The Hitman’s Bodyguard (2017)
Director: Patrick Hughes
Screenwriter: Tom O’Connor
Starring: Samuel L. Jackson, Ryan Reynolds, Gary Oldman, Richard E. Grant, Salma Hayek, Elodie Yung
Director Patrick Hughes has assembled one of the most respectable and star-studded casts in the action genre this year, with Samuel L. Jackson, Ryan Reynolds and Gary Oldman each lending their names to The Hitman’s Bodyguard, this Summer’s answer to the buddy comedy mayhem and hilarity that Shane Black so masterfully presented in 2016’s The Nice Guys. Yet even with such talented performers to centre upon, the movie Hughes has constructed falls flat courtesy of bog-standard action sequences, underwhelming special effects and often woeful dialogue exchanges that seem to be based around the idea of giving Samuel L. Jackson the opportunity to yell “mother f-er”. This could have been so much more…
Given Hughes’ directorial history at the helm of big budget action movie The Expendables 3, it comes as somewhat of a surprise to discover that this action-comedy is lacking in notable, comedic and/or creative action sequences. To criticise a typical summer action movie for lacking in creative action is one thing we’ve each become all-too-well accustomed to, but for it to be lacking in meaningful action is another case entirely, and The Hitman’s Bodyguard certainly falls into both categories, making for an astoundingly bland film in terms of its visual repertoire. As is the case with many pictures of its ilk, the cinematography is nothing beyond that of the term “technically sound”, with the blocking of scenes having flourishes of creativity that seem to be instantly wiped from memory by repeated bland story, action, or cinematographic moments, with the picture suffering from the same more-than-perfect colourisation that has plagued many a studio film for the past 6 or 7 years. Furthermore, it seems Hughes and the studio were more concerned with earning tax rebates in several European countries by filming large portions of the film there than they were about telling an effective story, with the central plot of a bodyguard (Reynolds) having to escort an imprisoned hitman (Jackson) from Manchester, England to The Hague, the Netherlands, seeming an exploitative choice more than a creative one, with none of the movie’s three key locales – Manchester, Coventry and The Hague – having any impact or meaning regarding the story, and each offering even less to the action set-pieces or all-round visual appeal of the movie. The Hitman’s Bodyguard could have been set anywhere and we would never have even noticed the difference.
Despite this hindrance, the movie does raise a few laughs, and this is due to the unique skill sets of its leading duo and a fantastic cameo by Salma Hayek. It seems that The Hitman’s Bodyguard was, on paper, a return to the same safe and almost boring straight man comedy role that has filled much of Ryan Reynolds’ recent career (excluding Deadpool of course – the exception that proves the rule), yet his co-star Samuel L. Jackson seemed to do enough to bring elements of something much more out of Reynolds and, in doing so, created a chemistry between the characters that resulted in perhaps the only piece of investment that the movie could muster – even Gary Oldman, who was as close to phoning in his performance as it gets for him, couldn’t save an underdeveloped villain from being nothing more than this short note of disappointment in this review. Given that much of the movie was spent with Reynolds and Jackson – their co-stars were nothing more than simple archetypes fitted in to the story to suit the leads’ progression – their on-screen rivalry turned brotherhood at least ensured that The Hitman’s Bodyguard wouldn’t fall to The Mummy (2017) levels of bad action-comedy, though much of this appraisal must be reserved for Jackson who seemed to be in a completely different movie to everyone else in terms of the quality of his work.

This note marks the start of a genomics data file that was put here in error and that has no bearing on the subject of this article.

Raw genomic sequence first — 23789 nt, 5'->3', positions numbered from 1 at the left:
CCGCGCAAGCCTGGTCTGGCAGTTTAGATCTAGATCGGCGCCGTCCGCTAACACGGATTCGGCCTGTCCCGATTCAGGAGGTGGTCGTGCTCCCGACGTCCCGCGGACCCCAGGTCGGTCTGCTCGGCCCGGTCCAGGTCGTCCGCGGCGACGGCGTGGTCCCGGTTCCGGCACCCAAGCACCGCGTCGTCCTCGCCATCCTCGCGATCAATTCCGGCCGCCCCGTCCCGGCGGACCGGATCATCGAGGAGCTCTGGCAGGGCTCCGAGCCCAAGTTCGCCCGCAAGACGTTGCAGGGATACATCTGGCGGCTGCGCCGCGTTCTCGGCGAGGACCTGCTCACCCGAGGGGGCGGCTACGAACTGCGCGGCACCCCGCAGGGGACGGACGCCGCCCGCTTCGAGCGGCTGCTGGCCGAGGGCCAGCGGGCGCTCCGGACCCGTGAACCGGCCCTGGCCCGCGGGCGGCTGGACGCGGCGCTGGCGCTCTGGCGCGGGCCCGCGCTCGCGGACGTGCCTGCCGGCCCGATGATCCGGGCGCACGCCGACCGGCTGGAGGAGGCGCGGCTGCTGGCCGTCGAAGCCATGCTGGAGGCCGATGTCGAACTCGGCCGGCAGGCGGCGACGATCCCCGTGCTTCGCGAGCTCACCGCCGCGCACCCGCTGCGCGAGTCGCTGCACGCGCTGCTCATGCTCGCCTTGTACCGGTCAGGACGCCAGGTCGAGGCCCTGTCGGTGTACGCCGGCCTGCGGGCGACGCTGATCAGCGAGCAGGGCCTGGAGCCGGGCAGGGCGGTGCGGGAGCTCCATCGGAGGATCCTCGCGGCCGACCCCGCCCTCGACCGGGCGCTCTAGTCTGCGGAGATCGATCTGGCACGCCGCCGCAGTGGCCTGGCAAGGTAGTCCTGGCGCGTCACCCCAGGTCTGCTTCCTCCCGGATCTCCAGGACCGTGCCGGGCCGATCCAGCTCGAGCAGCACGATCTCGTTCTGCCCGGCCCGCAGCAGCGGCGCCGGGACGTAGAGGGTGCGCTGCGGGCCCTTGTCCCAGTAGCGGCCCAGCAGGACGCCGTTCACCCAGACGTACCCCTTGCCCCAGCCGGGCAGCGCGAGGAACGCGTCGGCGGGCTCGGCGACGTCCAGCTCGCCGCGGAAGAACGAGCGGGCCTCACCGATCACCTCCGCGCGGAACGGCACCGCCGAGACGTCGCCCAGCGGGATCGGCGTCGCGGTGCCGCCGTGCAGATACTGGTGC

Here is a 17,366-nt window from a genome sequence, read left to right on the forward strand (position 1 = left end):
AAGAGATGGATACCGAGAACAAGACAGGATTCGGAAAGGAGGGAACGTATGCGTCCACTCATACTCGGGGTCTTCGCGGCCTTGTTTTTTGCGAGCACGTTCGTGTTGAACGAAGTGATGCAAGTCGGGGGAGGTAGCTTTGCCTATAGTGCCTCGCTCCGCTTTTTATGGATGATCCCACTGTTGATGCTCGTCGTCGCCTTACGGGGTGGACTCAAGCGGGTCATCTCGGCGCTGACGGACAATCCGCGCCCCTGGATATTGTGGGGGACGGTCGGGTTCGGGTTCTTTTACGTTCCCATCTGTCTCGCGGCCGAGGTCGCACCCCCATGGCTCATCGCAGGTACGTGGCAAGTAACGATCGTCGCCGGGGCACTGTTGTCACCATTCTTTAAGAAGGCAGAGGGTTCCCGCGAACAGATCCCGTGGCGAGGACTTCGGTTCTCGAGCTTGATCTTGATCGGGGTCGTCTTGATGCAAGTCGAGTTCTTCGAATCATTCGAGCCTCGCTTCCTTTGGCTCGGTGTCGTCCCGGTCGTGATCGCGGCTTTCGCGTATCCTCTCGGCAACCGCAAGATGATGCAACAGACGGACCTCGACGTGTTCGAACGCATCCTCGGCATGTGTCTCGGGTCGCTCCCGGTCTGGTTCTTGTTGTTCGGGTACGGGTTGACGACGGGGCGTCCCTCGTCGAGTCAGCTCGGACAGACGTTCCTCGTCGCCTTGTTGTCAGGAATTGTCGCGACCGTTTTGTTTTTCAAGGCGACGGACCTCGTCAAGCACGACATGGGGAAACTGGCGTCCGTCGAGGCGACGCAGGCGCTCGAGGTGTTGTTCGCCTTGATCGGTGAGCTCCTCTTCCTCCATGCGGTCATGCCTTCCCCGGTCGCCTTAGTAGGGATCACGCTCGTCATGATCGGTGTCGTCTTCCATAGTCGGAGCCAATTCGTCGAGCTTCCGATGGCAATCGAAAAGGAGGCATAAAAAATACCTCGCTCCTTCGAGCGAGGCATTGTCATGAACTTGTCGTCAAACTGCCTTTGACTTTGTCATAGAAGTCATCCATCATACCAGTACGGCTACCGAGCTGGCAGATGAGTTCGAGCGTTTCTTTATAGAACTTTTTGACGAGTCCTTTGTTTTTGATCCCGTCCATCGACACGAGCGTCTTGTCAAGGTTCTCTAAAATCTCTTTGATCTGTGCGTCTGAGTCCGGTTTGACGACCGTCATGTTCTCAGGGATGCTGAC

Salma Hayek’s well-played role as Samuel L. Jackson’s wife – herself an imprisoned criminal – was too short lived, but the performance brought with it more laughs per minute than any of the other characters in the film courtesy of profanity laced tirades against correctional officers that were juxtaposed by sweet, romantic flashback scenes that painted the picture of how the character came to be with her hitman husband. Somewhat disappointingly, she was used sparingly at best, with the majority of her work occurring inside a small cell with a historically significant piece of Dutch architecture CG’d into the window frame – it was quite transparent that the filmmakers’ time with the actress was limited. The convenience of her character’s location relative to the eventual destination of the movie’s central duo seemed to be almost poking fun at this oh-so-typical convention most action movies seem to include, yet it wasn’t played upon at all in the film’s third act, instead being tagged into a post-narrative scene, thus removing the potential of its inclusion being self-conscious fun-poking and instead acting as an illustration of how slapdash the finished screenplay was; one which seemed fixated on setting up story elements it would rarely appropriately conclude – an aspect of the writing that was only compounded by the film’s woeful and at times patronising exchanges of dialogue.
The Hitman’s Bodyguard is, then, a not-so-good action genre addition, with its lacklustre screenplay and lack of creativity behind the camera seeming to create too big of a mole hill for the starring duo (and Hayek) to overcome, despite a pretty good try. This is one of those films you’ll likely forget you’ve seen within the space of a week or two, and while it may pass the time easily enough, it certainly isn’t worth the price of admission at your local theatre/cinema.